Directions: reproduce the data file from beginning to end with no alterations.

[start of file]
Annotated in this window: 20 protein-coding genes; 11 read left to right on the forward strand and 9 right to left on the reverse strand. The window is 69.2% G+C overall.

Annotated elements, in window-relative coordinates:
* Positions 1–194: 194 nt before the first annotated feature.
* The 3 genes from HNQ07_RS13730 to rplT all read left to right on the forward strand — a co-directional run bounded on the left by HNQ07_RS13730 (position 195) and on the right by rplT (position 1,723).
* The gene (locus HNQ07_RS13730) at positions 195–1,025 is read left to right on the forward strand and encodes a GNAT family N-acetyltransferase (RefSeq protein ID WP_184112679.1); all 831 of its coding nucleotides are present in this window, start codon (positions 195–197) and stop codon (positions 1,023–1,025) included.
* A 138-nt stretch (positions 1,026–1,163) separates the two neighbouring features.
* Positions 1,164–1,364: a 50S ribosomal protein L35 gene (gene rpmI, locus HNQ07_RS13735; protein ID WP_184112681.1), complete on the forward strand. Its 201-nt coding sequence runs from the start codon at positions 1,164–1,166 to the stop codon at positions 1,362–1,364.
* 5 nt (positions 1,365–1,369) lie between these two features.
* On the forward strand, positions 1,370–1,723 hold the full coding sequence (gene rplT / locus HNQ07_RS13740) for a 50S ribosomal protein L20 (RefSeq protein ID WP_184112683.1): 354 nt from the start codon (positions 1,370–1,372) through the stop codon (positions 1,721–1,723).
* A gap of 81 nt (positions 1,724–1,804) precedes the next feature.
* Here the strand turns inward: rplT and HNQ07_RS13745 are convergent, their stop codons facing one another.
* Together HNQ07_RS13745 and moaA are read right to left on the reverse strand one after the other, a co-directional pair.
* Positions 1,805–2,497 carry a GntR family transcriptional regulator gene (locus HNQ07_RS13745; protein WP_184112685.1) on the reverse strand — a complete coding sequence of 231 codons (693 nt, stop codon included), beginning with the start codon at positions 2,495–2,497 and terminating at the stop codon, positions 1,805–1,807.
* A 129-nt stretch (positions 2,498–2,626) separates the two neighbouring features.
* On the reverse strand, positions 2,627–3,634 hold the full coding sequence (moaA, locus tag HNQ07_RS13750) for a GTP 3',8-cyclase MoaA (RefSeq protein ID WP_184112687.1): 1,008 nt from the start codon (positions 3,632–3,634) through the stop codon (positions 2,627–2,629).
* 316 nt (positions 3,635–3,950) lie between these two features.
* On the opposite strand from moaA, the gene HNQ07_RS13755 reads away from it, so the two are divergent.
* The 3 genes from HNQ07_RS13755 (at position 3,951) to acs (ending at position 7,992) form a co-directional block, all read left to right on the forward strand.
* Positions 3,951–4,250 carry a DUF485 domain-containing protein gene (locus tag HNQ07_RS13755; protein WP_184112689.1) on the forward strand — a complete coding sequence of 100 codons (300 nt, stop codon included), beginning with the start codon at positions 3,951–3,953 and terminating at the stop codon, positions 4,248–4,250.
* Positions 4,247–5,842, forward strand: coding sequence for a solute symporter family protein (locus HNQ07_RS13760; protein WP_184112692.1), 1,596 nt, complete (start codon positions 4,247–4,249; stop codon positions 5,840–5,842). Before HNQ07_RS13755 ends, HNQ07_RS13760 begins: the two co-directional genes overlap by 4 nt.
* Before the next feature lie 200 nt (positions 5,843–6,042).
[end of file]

Annotated in this window: 20 protein-coding genes; 11 read left to right on the forward strand and 9 right to left on the reverse strand. The window is 69.2% G+C overall.

Annotated elements, in window-relative coordinates:
* Positions 1–194: 194 nt before the first annotated feature.
* The 3 genes from HNQ07_RS13730 to rplT all read left to right on the forward strand — a co-directional run bounded on the left by HNQ07_RS13730 (position 195) and on the right by rplT (position 1,723).
* The gene (locus HNQ07_RS13730) at positions 195–1,025 is read left to right on the forward strand and encodes a GNAT family N-acetyltransferase (RefSeq protein ID WP_184112679.1); all 831 of its coding nucleotides are present in this window, start codon (positions 195–197) and stop codon (positions 1,023–1,025) included.
* A 138-nt stretch (positions 1,026–1,163) separates the two neighbouring features.
* Positions 1,164–1,364: a 50S ribosomal protein L35 gene (gene rpmI, locus HNQ07_RS13735; protein ID WP_184112681.1), complete on the forward strand. Its 201-nt coding sequence runs from the start codon at positions 1,164–1,166 to the stop codon at positions 1,362–1,364.
* 5 nt (positions 1,365–1,369) lie between these two features.
* On the forward strand, positions 1,370–1,723 hold the full coding sequence (gene rplT / locus HNQ07_RS13740) for a 50S ribosomal protein L20 (RefSeq protein ID WP_184112683.1): 354 nt from the start codon (positions 1,370–1,372) through the stop codon (positions 1,721–1,723).
* A gap of 81 nt (positions 1,724–1,804) precedes the next feature.
* Here the strand turns inward: rplT and HNQ07_RS13745 are convergent, their stop codons facing one another.
* Together HNQ07_RS13745 and moaA are read right to left on the reverse strand one after the other, a co-directional pair.
* Positions 1,805–2,497 carry a GntR family transcriptional regulator gene (locus HNQ07_RS13745; protein WP_184112685.1) on the reverse strand — a complete coding sequence of 231 codons (693 nt, stop codon included), beginning with the start codon at positions 2,495–2,497 and terminating at the stop codon, positions 1,805–1,807.
* A 129-nt stretch (positions 2,498–2,626) separates the two neighbouring features.
* On the reverse strand, positions 2,627–3,634 hold the full coding sequence (moaA, locus tag HNQ07_RS13750) for a GTP 3',8-cyclase MoaA (RefSeq protein ID WP_184112687.1): 1,008 nt from the start codon (positions 3,632–3,634) through the stop codon (positions 2,627–2,629).
* 316 nt (positions 3,635–3,950) lie between these two features.
* On the opposite strand from moaA, the gene HNQ07_RS13755 reads away from it, so the two are divergent.
* The 3 genes from HNQ07_RS13755 (at position 3,951) to acs (ending at position 7,992) form a co-directional block, all read left to right on the forward strand.
* Positions 3,951–4,250 carry a DUF485 domain-containing protein gene (locus tag HNQ07_RS13755; protein WP_184112689.1) on the forward strand — a complete coding sequence of 100 codons (300 nt, stop codon included), beginning with the start codon at positions 3,951–3,953 and terminating at the stop codon, positions 4,248–4,250.
* Positions 4,247–5,842, forward strand: coding sequence for a solute symporter family protein (locus HNQ07_RS13760; protein WP_184112692.1), 1,596 nt, complete (start codon positions 4,247–4,249; stop codon positions 5,840–5,842). Before HNQ07_RS13755 ends, HNQ07_RS13760 begins: the two co-directional genes overlap by 4 nt.
* Before the next feature lie 200 nt (positions 5,843–6,042).